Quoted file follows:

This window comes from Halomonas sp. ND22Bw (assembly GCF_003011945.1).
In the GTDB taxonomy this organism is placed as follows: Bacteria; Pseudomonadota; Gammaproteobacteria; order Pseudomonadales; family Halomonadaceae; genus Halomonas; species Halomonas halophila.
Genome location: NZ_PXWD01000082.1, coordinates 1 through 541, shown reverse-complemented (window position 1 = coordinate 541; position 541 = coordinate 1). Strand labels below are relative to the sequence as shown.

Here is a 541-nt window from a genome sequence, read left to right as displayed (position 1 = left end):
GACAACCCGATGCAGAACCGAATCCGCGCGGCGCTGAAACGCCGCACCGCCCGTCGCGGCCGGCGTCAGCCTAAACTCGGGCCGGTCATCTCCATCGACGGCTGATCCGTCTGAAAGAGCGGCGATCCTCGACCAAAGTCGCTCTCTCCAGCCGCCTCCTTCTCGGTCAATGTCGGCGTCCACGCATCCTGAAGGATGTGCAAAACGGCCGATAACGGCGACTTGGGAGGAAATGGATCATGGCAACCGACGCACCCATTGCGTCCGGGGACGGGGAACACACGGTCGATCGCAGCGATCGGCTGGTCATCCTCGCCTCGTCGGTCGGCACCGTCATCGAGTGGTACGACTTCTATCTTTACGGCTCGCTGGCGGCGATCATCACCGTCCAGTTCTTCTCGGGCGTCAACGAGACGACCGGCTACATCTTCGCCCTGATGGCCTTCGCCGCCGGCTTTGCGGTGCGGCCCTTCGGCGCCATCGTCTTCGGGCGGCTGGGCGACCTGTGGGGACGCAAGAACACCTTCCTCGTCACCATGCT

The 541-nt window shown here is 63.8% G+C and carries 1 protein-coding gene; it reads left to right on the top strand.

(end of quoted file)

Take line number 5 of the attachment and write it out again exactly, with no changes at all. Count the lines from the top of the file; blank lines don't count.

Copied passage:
GACAACCCGATGCAGAACCGAATCCGCGCGGCGCTGAAACGCCGCACCGCCCGTCGCGGCCGGCGTCAGCCTAAACTCGGGCCGGTCATCTCCATCGACGGCTGATCCGTCTGAAAGAGCGGCGATCCTCGACCAAAGTCGCTCTCTCCAGCCGCCTCCTTCTCGGTCAATGTCGGCGTCCACGCATCCTGAAGGATGTGCAAAACGGCCGATAACGGCGACTTGGGAGGAAATGGATCATGGCAACCGACGCACCCATTGCGTCCGGGGACGGGGAACACACGGTCGATCGCAGCGATCGGCTGGTCATCCTCGCCTCGTCGGTCGGCACCGTCATCGAGTGGTACGACTTCTATCTTTACGGCTCGCTGGCGGCGATCATCACCGTCCAGTTCTTCTCGGGCGTCAACGAGACGACCGGCTACATCTTCGCCCTGATGGCCTTCGCCGCCGGCTTTGCGGTGCGGCCCTTCGGCGCCATCGTCTTCGGGCGGCTGGGCGACCTGTGGGGACGCAAGAACACCTTCCTCGTCACCATGCT